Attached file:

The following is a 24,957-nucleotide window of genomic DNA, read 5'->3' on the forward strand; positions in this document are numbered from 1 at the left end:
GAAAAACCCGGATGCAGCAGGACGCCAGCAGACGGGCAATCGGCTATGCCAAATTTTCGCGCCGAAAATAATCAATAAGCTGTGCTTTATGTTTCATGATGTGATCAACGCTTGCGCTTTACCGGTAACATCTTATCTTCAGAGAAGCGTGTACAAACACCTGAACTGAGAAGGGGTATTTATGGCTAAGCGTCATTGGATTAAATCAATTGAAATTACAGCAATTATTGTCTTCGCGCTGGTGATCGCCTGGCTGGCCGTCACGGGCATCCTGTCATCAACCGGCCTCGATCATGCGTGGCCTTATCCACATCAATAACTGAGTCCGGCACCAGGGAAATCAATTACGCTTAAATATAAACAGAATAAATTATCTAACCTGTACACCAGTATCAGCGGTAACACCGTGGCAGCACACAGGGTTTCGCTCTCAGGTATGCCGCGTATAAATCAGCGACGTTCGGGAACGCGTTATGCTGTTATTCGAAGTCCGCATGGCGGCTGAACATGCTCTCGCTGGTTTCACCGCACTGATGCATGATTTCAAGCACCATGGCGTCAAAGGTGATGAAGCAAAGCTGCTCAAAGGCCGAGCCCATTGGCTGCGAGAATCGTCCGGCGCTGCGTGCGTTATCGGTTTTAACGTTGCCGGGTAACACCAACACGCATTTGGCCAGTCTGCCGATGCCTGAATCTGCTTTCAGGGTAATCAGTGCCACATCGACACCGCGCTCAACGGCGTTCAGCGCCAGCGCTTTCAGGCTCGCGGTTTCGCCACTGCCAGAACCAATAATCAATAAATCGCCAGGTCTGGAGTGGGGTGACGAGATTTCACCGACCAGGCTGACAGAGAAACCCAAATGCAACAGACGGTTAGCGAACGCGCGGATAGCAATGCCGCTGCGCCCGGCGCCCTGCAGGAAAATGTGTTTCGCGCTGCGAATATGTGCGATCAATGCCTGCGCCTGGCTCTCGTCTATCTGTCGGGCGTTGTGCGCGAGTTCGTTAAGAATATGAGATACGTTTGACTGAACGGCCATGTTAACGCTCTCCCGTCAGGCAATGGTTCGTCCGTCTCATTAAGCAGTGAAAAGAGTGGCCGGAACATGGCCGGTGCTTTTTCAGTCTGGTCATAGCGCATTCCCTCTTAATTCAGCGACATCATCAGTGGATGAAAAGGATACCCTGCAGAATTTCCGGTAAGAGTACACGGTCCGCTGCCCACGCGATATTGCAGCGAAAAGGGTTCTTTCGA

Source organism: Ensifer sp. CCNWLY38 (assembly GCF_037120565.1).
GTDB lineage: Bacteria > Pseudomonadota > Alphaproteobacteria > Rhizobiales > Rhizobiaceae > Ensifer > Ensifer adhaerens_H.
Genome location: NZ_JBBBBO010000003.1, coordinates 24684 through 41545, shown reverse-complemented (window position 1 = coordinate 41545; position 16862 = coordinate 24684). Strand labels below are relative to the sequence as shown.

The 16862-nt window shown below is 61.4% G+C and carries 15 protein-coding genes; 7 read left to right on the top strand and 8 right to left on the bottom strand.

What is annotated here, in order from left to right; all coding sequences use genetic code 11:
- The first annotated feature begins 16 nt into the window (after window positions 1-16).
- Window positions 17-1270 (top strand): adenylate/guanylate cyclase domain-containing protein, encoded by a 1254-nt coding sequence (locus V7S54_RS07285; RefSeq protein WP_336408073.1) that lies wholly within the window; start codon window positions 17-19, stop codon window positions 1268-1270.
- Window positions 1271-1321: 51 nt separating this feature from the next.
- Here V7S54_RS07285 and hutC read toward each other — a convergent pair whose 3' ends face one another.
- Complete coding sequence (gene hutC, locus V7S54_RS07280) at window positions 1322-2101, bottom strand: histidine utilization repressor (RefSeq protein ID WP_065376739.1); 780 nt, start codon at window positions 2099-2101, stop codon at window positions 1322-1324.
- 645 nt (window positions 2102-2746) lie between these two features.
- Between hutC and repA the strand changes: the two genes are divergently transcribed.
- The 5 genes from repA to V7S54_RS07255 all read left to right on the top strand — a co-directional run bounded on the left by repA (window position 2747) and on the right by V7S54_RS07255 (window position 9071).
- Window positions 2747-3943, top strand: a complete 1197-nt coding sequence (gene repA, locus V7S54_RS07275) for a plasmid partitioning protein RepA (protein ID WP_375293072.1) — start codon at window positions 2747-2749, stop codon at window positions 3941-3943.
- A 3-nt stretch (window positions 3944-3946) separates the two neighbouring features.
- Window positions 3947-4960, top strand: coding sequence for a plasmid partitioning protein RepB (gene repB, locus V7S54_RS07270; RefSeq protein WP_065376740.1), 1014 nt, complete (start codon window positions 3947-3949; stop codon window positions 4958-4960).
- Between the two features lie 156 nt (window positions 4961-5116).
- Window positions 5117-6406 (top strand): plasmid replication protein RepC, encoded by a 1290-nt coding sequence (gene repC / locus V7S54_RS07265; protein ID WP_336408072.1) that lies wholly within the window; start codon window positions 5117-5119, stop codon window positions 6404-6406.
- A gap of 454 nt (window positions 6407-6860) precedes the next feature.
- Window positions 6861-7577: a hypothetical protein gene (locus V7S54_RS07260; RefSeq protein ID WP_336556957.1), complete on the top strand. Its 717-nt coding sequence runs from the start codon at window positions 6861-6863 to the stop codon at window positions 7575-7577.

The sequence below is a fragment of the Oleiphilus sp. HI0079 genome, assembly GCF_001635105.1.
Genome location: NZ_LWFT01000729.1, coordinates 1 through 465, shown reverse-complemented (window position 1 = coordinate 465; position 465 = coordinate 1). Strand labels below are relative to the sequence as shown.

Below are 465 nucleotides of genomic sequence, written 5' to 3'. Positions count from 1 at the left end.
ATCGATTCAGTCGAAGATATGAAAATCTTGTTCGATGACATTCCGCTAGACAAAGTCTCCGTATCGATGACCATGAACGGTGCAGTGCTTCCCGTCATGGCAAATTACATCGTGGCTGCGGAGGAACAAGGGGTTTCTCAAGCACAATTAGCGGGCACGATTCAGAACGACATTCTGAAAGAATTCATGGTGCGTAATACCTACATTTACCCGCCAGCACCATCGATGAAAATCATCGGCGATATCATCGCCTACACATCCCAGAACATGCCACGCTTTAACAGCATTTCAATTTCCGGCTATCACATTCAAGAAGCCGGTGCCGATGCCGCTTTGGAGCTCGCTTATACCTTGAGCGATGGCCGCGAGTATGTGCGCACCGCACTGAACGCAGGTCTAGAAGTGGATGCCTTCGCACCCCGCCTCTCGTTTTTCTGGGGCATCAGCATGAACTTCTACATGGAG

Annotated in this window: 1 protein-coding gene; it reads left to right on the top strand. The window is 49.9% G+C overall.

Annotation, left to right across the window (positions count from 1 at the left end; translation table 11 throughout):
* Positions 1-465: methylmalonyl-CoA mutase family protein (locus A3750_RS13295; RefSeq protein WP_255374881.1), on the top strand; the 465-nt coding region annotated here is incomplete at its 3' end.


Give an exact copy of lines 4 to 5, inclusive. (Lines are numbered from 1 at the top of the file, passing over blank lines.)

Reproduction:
GTDB lineage: Bacteria > Pseudomonadota > Alphaproteobacteria > Rhizobiales > Rhizobiaceae > Ensifer > Ensifer adhaerens_H.
Genome location: NZ_JBBBBO010000003.1, coordinates 24684 through 41545, shown reverse-complemented (window position 1 = coordinate 41545; position 16862 = coordinate 24684). Strand labels below are relative to the sequence as shown.